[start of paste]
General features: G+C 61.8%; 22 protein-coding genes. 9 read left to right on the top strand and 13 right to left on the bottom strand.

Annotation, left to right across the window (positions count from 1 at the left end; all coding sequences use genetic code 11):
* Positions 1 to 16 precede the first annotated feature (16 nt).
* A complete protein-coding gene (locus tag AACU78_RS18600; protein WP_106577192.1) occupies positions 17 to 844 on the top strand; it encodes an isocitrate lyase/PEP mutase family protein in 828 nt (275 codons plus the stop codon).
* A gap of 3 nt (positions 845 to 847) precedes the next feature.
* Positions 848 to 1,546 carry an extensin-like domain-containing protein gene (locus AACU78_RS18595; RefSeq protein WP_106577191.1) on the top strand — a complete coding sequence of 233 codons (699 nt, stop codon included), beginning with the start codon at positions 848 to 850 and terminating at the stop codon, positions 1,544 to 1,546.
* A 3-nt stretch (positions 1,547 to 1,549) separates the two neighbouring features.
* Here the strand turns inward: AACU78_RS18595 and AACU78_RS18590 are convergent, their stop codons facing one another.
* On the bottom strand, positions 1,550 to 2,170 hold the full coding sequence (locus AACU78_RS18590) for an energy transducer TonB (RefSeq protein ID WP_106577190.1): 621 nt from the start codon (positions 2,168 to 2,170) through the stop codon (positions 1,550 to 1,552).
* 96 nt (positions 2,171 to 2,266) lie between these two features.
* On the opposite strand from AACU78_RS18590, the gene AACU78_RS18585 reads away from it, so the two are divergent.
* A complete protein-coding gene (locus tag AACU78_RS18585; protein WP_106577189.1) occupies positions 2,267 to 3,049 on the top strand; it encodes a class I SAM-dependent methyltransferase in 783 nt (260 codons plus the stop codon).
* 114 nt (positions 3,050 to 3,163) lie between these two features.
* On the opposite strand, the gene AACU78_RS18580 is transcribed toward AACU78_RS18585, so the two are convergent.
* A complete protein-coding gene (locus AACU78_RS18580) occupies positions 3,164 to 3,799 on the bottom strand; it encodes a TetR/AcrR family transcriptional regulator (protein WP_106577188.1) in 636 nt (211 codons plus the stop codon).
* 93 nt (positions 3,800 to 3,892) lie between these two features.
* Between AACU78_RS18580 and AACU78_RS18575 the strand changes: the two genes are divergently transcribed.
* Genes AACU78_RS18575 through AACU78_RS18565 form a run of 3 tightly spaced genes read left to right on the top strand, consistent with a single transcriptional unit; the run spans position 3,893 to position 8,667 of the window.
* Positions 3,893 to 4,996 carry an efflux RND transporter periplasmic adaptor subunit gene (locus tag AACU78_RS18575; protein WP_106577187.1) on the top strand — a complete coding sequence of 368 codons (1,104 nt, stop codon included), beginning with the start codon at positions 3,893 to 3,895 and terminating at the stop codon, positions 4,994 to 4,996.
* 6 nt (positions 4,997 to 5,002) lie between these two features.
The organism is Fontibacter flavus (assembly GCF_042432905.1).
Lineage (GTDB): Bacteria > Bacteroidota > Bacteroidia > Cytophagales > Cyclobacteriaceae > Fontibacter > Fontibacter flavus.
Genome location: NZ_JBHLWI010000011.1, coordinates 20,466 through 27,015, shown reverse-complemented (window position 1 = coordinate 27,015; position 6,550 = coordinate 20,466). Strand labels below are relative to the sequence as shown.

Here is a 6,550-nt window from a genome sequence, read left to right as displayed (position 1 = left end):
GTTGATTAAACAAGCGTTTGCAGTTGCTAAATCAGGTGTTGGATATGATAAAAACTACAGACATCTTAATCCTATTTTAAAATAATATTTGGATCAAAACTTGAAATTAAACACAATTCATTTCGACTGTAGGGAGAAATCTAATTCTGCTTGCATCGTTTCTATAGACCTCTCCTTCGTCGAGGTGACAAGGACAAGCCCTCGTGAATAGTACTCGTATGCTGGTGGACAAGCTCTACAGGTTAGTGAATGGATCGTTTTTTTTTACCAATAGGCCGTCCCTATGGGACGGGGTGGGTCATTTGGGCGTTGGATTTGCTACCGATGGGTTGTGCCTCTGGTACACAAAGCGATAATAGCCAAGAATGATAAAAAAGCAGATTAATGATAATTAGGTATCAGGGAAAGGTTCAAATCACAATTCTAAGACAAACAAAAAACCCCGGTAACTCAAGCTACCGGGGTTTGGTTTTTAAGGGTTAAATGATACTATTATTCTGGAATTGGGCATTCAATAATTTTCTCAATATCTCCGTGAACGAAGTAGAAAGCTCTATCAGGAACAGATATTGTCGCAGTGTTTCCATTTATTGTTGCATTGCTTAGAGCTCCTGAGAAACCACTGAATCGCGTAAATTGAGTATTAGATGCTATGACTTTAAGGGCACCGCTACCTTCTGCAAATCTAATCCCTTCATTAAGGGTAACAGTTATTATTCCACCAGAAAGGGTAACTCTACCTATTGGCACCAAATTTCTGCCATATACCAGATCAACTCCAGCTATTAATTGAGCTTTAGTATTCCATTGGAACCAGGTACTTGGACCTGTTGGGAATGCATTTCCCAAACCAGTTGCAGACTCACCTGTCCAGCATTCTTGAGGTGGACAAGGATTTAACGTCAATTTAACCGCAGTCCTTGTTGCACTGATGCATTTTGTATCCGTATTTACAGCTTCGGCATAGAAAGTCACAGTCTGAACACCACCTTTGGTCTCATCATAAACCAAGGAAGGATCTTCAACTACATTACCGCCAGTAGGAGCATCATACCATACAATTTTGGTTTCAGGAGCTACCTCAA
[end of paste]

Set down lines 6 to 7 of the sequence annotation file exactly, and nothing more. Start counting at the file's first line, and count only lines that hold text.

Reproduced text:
* Positions 848 to 1,546 carry an extensin-like domain-containing protein gene (locus AACU78_RS18595; RefSeq protein WP_106577191.1) on the top strand — a complete coding sequence of 233 codons (699 nt, stop codon included), beginning with the start codon at positions 848 to 850 and terminating at the stop codon, positions 1,544 to 1,546.
* A 3-nt stretch (positions 1,547 to 1,549) separates the two neighbouring features.